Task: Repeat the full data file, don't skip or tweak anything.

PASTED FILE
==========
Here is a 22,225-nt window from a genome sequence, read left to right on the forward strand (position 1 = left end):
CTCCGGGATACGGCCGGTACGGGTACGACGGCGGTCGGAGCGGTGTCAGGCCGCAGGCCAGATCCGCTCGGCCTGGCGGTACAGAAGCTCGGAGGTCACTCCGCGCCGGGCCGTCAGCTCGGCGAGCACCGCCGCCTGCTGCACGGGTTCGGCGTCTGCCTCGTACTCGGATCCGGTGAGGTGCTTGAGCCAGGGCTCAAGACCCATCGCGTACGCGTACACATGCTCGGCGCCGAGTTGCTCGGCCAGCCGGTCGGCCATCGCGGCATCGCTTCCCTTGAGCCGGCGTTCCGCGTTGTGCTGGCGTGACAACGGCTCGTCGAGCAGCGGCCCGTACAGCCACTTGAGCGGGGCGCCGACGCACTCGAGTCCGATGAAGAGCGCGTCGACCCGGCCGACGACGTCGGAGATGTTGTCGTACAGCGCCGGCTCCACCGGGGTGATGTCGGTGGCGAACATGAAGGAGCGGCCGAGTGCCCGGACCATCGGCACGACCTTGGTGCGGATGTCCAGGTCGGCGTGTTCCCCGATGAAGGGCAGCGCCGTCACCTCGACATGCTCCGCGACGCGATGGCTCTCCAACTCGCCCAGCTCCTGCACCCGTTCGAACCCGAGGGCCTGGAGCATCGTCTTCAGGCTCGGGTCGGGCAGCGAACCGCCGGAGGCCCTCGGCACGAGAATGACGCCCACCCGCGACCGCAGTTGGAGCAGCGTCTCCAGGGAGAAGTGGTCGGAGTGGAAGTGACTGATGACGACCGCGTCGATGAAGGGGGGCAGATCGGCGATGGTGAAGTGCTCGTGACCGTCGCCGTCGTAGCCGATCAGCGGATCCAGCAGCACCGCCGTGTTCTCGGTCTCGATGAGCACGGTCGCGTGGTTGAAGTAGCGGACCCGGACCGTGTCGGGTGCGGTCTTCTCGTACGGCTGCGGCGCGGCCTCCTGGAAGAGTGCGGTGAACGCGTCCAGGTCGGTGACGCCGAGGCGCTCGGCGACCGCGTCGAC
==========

Here is a 22,225-nt window from a genome sequence, read left to right on the forward strand (position 1 = left end):
CTCCGGGATACGGCCGGTACGGGTACGACGGCGGTCGGAGCGGTGTCAGGCCGCAGGCCAGATCCGCTCGGCCTGGCGGTACAGAAGCTCGGAGGTCACTCCGCGCCGGGCCGTCAGCTCGGCGAGCACCGCCGCCTGCTGCACGGGTTCGGCGTCTGCCTCGTACTCGGATCCGGTGAGGTGCTTGAGCCAGGGCTCAAGACCCATCGCGTACGCGTACACATGCTCGGCGCCGAGTTGCTCGGCCAGCCGGTCGGCCATCGCGGCATCGCTTCCCTTGAGCCGGCGTTCCGCGTTGTGCTGGCGTGACAACGGCTCGTCGAGCAGCGGCCCGTACAGCCACTTGAGCGGGGCGCCGACGCACTCGAGTCCGATGAAGAGCGCGTCGACCCGGCCGACGACGTCGGAGATGTTGTCGTACAGCGCCGGCTCCACCGGGGTGATGTCGGTGGCGAACATGAAGGAGCGGCCGAGTGCCCGGACCATCGGCACGACCTTGGTGCGGATGTCCAGGTCGGCGTGTTCCCCGATGAAGGGCAGCGCCGTCACCTCGACATGCTCCGCGACGCGATGGCTCTCCAACTCGCCCAGCTCCTGCACCCGTTCGAACCCGAGGGCCTGGAGCATCGTCTTCAGGCTCGGGTCGGGCAGCGAACCGCCGGAGGCCCTCGGCACGAGAATGACGCCCACCCGCGACCGCAGTTGGAGCAGCGTCTCCAGGGAGAAGTGGTCGGAGTGGAAGTGACTGATGACGACCGCGTCGATGAAGGGGGGCAGATCGGCGATGGTGAAGTGCTCGTGACCGTCGCCGTCGTAGCCGATCAGCGGATCCAGCAGCACCGCCGTGTTCTCGGTCTCGATGAGCACGGTCGCGTGGTTGAAGTAGCGGACCCGGACCGTGTCGGGTGCGGTCTTCTCGTACGGCTGCGGCGCGGCCTCCTGGAAGAGTGCGGTGAACGCGTCCAGGTCGGTGACGCCGAGGCGCTCGGCGACCGCGTCGAC